Wednesday, February 20, 2013

What to Make of the UN Report on Civilian Casualties?



Since 2007, the United Nations Assistance Mission in Afghanistan has sought to document the number of civilian casualties in the war.

The annual report for 2012 was released yesterday in Kabul and for the first time ever documents a decline in the total number of civilian deaths (12%).

The welcome news was conditioned, as UN officials and human rights groups expressed concern that it may not be sustainable, worried that the root causes of the violence were not being addressed. In fact, the report notes that civilian casualties in the second half of 2012 rose by 13% from the previous year.

The real challenge of the report is that it raises more questions than it answers. Presenting readers with the dilemma of how best to interpret this very thorough effort. For example, is this a useful way to quantify violence?

What is not covered by the report is the number of young men being killed – as police, army, foreign forces, Taliban or militia member. With the total impact of the violence left blank it is hard to know if Afghanistan is emerging from war or tragically moving into a new more hidden phase of the war.

Some disturbing trends for 2012

UNAMA is starting to track the re-emergence of independent armed groups.
Women and girls killed and injured increased 20%
(IEDs)by Anti-Government Elements were the greatest threat to civilians
Targeted killings by Anti-Government Elements increased by 108%
Killing and injury to civilian Government employees increased by 700%

Here are some additional links to analysts with something to say.

Kate Clark with the Afghanistan Analyst Network has this summary.
“UNAMA said the fall in civilian deaths happened during the first five months of 2012 and was due to, ‘unseasonably harsh winter which impeded insurgent movements and [the] effects of earlier military operations against Anti-Government Elements.’ From July onwards, however, it found a 13 per cent increase in civilian casualties compared with the same period in 2011 and noted a over-proportional 17 per cent increase in civilian casualties from IEDs placed in public and civilian locations and intensified conflict in some parts of the country. So, the falling pattern of casualties is not yet assured.”

***

“a new category of hostile actor, what it calls ‘armed groups’ - militias which are neither insurgents or within the formal, legal structure of the state (and often former ‘illegal armed groups’, to be dealt with by the DIAG program, but never disbanded). UNAMA has documented such groups in 40 districts in the north and north-east alone and finds they are particularly rife in Faryab and Kunduz;”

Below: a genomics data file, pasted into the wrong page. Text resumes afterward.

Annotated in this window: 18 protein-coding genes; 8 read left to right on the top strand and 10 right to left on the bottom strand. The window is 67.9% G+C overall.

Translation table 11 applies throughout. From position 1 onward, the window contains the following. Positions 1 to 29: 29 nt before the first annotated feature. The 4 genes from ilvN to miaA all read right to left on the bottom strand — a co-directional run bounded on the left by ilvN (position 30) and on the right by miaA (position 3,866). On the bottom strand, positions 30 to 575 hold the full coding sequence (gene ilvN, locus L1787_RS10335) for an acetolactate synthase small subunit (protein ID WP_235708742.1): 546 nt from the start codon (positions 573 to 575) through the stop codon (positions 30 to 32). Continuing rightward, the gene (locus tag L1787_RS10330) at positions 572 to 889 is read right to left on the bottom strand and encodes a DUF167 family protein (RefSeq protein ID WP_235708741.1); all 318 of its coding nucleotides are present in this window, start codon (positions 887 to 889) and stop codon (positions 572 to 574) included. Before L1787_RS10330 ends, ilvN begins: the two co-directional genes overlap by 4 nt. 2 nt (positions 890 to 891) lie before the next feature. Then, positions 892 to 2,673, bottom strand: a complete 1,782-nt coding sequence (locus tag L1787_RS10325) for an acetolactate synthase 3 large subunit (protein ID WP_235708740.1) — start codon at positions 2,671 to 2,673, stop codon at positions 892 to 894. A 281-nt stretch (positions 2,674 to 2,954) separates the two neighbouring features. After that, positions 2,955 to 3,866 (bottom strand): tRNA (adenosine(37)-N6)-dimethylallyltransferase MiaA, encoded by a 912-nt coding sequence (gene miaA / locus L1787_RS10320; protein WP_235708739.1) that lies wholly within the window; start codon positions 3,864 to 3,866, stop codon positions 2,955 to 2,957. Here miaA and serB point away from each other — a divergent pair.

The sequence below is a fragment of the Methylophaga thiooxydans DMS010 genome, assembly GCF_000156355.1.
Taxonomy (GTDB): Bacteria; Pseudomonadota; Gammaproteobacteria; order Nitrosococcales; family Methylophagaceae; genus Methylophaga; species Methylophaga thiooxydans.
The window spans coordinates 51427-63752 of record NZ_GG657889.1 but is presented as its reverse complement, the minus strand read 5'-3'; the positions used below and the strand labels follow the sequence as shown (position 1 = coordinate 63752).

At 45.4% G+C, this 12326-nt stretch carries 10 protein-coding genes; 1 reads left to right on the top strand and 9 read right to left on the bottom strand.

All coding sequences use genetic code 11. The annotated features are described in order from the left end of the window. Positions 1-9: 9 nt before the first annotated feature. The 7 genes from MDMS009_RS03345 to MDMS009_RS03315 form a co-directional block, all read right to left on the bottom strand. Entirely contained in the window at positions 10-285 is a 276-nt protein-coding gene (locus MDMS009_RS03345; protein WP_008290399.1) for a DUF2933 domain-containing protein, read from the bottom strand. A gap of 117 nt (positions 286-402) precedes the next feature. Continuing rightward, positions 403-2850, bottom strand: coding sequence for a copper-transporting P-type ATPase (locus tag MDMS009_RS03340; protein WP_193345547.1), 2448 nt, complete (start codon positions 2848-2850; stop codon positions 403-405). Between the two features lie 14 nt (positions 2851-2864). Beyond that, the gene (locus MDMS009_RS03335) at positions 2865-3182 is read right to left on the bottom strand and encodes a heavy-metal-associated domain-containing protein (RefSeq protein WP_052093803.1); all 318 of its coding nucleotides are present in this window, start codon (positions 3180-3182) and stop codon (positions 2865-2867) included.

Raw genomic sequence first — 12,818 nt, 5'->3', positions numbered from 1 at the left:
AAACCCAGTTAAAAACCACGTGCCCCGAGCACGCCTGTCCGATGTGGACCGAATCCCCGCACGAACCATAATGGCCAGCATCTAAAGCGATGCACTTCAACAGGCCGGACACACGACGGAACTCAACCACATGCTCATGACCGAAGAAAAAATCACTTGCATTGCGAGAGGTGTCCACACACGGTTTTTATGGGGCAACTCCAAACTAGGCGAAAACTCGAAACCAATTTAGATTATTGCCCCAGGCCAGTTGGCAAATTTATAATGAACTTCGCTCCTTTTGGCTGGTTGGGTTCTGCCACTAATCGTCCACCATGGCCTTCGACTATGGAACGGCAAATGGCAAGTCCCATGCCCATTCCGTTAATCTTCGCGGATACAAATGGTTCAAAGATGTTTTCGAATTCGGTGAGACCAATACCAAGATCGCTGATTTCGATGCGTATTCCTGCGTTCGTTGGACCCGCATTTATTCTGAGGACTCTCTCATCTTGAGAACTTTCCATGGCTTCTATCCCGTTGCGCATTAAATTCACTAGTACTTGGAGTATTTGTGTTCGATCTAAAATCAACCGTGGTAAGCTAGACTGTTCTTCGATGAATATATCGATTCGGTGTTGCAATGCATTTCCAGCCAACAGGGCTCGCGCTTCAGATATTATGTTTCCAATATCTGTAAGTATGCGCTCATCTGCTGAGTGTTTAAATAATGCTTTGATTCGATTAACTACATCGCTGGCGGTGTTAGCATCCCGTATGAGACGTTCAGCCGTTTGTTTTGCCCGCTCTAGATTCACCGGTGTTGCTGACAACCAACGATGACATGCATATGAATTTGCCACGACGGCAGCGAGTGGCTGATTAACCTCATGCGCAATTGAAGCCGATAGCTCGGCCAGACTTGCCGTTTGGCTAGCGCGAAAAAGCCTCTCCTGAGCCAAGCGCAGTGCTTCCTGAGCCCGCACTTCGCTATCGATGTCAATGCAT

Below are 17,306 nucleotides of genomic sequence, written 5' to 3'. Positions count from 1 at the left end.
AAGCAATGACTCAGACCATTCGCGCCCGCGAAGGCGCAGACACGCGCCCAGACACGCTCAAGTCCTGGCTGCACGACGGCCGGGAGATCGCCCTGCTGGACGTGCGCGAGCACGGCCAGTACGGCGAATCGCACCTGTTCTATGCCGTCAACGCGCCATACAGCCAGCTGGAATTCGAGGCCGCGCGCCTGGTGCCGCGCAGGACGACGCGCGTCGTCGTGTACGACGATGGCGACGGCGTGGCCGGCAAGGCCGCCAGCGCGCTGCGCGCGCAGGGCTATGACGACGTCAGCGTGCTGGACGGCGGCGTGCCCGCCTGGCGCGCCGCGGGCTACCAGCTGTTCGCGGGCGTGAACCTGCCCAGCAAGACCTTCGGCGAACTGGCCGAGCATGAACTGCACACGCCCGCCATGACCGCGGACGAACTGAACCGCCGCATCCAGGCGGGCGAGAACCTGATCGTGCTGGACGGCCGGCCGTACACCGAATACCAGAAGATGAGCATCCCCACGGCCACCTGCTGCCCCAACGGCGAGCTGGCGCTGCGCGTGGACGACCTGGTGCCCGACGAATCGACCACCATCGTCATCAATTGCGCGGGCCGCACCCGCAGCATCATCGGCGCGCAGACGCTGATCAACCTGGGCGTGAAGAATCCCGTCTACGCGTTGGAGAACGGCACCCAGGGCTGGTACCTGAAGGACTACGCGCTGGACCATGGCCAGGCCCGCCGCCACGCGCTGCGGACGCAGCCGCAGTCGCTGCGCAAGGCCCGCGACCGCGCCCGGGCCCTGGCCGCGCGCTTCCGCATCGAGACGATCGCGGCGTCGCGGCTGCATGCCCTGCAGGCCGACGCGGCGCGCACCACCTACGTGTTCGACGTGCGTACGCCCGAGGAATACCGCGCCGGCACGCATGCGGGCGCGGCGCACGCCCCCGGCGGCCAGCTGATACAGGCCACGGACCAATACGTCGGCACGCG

Shashank Bengali of the Los Angeles Times looks at the targeted killings.
“But the report said targeted killings -- attacks against government employees, tribal and religious leaders and Afghans involved in peace efforts -- resulted in more than twice as many deaths and injuries in 2012, in part because Taliban-led insurgents increased their use of homemade bombs that spread damage over a wider area.
U.N. officials said they were particularly disturbed by a seven-fold increase in casualties among government workers, including the murders of the two top officials in the women's affairs department in Laghman province, east of Kabul.”

Alissa J. Rubin of the NYT’s looks at structural changes and the removal of US heavy weapons.
“A factor that United Nations researchers found accounted for the drop in casualties was a reduction in ground engagements, which in some areas may be because of a declining number of Western forces. In other areas, there was an increase in engagements between the Taliban or other insurgents and the Afghan National Security Forces, but because the Afghan forces were less likely to have heavy weapons, the number of civilians killed appears to have dropped.”

Raffaela Wakeman writing at Lawfare looks at the improbable assertion that only .37% of US drone strikes resulted in civilian casualties.
"UNAMA counted five incidents out of 1,336 total “weapons releases from remote piloted aircraft” that resulted in a sum total of 16 civilian deaths and 3 injuries. That is to say that a whopping 0.37 percent of air strikes caused civilian casualties. The raw number is actually an increase. UNAMA only documented one such incident in 2011, although it’s unclear from the 2011 report how many civilian casualties resulted from the singular UAV strike. The report explains that “most” of these UAV civilian casualties were caused by weapons “aimed directly at insurgents,” but asterisks that by saying that other information indicates some of the casualties might have occurred as a result of targeting errors."

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